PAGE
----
Interest at BC Transit turned to locating a low-floor, mid-size bus that was economical to purchase and operate yet retained much of the amenities and durability of the larger transit buses. Management at BC Transit joined with TransLink and OC Transpo in Ottawa to seek out and purchase this type of bus. They were initially disappointed because it appeared that no company was currently building such a bus on the American market.
This gap in the market and resulting opportunity was noted by William Trainer. His previous experience included owning and managing heavy construction dealerships, import and export experience, and bringing new products into Canada. He created Grande West Transportation in Aldergrove, British Columbia to meet this need in the transit market and became its CEO. He and four business partners initially invested one million dollars each to found Grande West Transportation to address this gap in the bus market. As an interesting side note, I might mention that Aldergrove is actually much closer to the U.S.-Canadian border than it is to Vancouver.
A partnership developed between the people at Grande West Transportation and the management and staff at BC Transit. This resulted in a sharing of information to come up with a design that would allow Grande West to match the needs of BC Transit. Meetings were held with BC Transit’s operations, management, drivers, service technicians as well as special interest groups. From this the designers at Grande West Transportation learned what the operating people wanted to see in a new product. Equally important, they learned what was required in the way of price and operating cost to make it workable.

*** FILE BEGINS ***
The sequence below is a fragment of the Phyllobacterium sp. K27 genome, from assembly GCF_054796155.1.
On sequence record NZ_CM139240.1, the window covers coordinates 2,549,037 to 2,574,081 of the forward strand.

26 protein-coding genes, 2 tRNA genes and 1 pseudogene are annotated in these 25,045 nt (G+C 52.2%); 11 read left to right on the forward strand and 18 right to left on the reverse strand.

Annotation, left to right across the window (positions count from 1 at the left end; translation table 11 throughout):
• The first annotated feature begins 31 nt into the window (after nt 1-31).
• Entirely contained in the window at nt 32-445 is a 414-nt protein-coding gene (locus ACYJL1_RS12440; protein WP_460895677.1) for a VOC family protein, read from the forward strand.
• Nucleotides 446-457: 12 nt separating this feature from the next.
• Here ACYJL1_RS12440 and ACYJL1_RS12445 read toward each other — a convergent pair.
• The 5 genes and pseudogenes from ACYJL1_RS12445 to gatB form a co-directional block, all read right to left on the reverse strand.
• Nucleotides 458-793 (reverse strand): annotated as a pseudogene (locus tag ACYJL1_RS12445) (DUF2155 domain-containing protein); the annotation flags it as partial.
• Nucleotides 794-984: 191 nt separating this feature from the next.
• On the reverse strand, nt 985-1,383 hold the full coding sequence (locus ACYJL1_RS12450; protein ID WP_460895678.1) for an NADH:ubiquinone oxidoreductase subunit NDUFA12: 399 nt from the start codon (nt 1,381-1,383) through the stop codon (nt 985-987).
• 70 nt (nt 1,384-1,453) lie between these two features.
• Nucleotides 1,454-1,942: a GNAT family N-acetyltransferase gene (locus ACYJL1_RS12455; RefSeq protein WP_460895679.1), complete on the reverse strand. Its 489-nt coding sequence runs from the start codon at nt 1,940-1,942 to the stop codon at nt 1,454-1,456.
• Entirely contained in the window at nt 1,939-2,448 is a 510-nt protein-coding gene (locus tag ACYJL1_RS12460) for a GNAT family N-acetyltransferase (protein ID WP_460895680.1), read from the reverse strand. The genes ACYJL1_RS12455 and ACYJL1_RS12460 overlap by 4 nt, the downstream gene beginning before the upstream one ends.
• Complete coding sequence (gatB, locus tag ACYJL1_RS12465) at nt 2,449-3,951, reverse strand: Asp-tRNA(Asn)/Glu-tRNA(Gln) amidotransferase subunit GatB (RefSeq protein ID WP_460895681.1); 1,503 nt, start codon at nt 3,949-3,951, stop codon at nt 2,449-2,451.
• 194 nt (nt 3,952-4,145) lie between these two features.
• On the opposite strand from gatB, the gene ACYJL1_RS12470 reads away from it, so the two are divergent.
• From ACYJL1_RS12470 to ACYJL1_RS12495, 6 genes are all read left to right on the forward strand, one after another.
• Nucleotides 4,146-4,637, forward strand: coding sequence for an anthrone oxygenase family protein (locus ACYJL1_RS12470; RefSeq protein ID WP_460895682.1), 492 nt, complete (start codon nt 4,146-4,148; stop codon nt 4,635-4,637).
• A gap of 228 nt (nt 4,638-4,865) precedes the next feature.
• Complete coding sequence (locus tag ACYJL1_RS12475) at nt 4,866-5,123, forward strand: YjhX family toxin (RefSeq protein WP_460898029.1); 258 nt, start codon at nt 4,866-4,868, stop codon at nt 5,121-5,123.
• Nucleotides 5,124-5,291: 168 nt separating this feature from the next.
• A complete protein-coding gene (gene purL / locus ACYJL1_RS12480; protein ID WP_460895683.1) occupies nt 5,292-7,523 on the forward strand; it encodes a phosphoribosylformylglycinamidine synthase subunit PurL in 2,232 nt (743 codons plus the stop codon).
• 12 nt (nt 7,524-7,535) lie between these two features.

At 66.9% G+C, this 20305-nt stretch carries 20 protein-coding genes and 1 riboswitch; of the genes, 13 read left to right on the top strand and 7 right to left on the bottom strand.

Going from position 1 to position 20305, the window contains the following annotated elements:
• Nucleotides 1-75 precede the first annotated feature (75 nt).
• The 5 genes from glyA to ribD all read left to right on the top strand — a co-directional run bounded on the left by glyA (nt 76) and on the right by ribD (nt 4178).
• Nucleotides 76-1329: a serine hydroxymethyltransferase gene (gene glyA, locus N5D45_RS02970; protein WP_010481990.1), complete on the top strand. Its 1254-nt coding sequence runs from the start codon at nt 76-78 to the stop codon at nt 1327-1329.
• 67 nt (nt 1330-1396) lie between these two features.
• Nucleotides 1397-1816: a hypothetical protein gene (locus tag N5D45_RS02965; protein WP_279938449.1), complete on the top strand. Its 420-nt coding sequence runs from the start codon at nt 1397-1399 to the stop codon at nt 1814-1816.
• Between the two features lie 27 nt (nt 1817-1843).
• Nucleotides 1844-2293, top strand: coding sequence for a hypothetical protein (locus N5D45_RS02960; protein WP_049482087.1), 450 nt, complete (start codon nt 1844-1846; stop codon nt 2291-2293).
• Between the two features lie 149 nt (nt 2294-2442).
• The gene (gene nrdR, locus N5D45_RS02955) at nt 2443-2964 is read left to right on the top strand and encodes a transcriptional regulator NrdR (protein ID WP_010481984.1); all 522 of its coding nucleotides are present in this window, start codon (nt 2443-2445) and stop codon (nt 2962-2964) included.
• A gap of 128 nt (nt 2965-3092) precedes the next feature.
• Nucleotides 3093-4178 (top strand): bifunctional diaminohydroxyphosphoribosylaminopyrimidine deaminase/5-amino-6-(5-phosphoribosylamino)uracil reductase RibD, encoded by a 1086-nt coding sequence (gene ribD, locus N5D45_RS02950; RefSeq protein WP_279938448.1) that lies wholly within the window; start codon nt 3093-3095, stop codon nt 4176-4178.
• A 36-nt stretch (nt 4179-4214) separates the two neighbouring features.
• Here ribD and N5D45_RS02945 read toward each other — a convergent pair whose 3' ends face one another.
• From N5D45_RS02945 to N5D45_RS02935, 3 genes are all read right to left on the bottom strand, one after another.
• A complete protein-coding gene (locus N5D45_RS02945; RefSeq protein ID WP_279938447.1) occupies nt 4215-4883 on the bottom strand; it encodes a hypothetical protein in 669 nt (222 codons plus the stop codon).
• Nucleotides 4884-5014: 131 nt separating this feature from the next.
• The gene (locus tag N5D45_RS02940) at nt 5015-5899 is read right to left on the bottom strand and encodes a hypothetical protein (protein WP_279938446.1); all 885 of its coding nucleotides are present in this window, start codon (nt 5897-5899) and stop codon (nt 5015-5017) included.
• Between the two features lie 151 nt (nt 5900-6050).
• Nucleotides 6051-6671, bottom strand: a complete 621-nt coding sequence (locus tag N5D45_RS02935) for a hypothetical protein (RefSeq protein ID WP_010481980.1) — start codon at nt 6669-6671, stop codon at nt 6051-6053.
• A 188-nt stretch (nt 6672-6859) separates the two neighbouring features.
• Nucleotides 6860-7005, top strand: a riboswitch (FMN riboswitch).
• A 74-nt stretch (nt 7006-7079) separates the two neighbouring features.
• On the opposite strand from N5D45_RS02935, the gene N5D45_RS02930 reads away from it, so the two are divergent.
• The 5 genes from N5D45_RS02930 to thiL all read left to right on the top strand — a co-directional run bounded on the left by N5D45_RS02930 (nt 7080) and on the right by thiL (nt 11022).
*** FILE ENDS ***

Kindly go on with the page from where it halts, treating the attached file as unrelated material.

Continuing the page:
Instead of starting with an existing bus, the designers at Grande West began with a clean sheet of paper. What emerged was a low-floor transit bus with a lighter yet durable integral design. There was also a major effort to use standard components including the economical Cummins engine. This initial design was 27.5 feet long, 98 inches wide, seated 23 passengers and became known as the Vicinity.